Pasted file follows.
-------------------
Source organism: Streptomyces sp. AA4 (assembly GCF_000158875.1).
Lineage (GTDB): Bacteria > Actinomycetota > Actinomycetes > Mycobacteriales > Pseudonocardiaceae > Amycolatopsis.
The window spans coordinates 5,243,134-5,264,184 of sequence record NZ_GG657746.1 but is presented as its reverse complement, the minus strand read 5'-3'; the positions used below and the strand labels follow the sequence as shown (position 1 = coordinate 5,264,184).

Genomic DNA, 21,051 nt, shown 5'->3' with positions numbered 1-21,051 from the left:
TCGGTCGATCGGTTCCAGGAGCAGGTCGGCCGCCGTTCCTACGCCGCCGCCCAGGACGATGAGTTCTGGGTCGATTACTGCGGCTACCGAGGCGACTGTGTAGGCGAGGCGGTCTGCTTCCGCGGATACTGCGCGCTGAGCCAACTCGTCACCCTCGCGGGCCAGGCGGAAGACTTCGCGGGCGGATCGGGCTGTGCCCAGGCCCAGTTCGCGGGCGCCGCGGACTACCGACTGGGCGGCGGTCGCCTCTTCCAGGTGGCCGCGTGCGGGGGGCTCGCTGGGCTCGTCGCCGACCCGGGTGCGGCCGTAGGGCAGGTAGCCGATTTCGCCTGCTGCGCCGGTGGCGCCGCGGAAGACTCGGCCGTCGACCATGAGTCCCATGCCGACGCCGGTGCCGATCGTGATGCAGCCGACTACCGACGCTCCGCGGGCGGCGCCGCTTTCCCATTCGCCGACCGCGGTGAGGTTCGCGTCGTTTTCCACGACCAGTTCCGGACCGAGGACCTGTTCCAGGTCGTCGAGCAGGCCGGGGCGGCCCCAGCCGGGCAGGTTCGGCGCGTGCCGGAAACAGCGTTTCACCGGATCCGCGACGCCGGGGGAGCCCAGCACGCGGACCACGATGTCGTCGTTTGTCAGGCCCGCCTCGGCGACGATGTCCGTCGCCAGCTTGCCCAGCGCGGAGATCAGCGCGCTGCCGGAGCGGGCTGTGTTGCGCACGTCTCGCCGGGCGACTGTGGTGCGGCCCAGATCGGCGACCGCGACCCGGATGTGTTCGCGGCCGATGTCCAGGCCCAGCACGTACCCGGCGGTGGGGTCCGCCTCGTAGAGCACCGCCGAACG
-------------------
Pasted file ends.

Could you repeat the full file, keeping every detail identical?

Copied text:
Source organism: Streptomyces sp. AA4 (assembly GCF_000158875.1).
Lineage (GTDB): Bacteria > Actinomycetota > Actinomycetes > Mycobacteriales > Pseudonocardiaceae > Amycolatopsis.
The window spans coordinates 5,243,134-5,264,184 of sequence record NZ_GG657746.1 but is presented as its reverse complement, the minus strand read 5'-3'; the positions used below and the strand labels follow the sequence as shown (position 1 = coordinate 5,264,184).

Genomic DNA, 21,051 nt, shown 5'->3' with positions numbered 1-21,051 from the left:
TCGGTCGATCGGTTCCAGGAGCAGGTCGGCCGCCGTTCCTACGCCGCCGCCCAGGACGATGAGTTCTGGGTCGATTACTGCGGCTACCGAGGCGACTGTGTAGGCGAGGCGGTCTGCTTCCGCGGATACTGCGCGCTGAGCCAACTCGTCACCCTCGCGGGCCAGGCGGAAGACTTCGCGGGCGGATCGGGCTGTGCCCAGGCCCAGTTCGCGGGCGCCGCGGACTACCGACTGGGCGGCGGTCGCCTCTTCCAGGTGGCCGCGTGCGGGGGGCTCGCTGGGCTCGTCGCCGACCCGGGTGCGGCCGTAGGGCAGGTAGCCGATTTCGCCTGCTGCGCCGGTGGCGCCGCGGAAGACTCGGCCGTCGACCATGAGTCCCATGCCGACGCCGGTGCCGATCGTGATGCAGCCGACTACCGACGCTCCGCGGGCGGCGCCGCTTTCCCATTCGCCGACCGCGGTGAGGTTCGCGTCGTTTTCCACGACCAGTTCCGGACCGAGGACCTGTTCCAGGTCGTCGAGCAGGCCGGGGCGGCCCCAGCCGGGCAGGTTCGGCGCGTGCCGGAAACAGCGTTTCACCGGATCCGCGACGCCGGGGGAGCCCAGCACGCGGACCACGATGTCGTCGTTTGTCAGGCCCGCCTCGGCGACGATGTCCGTCGCCAGCTTGCCCAGCGCGGAGATCAGCGCGCTGCCGGAGCGGGCTGTGTTGCGCACGTCTCGCCGGGCGACTGTGGTGCGGCCCAGATCGGCGACCGCGACCCGGATGTGTTCGCGGCCGATGTCCAGGCCCAGCACGTACCCGGCGGTGGGGTCCGCCTCGTAGAGCACCGCCGAACG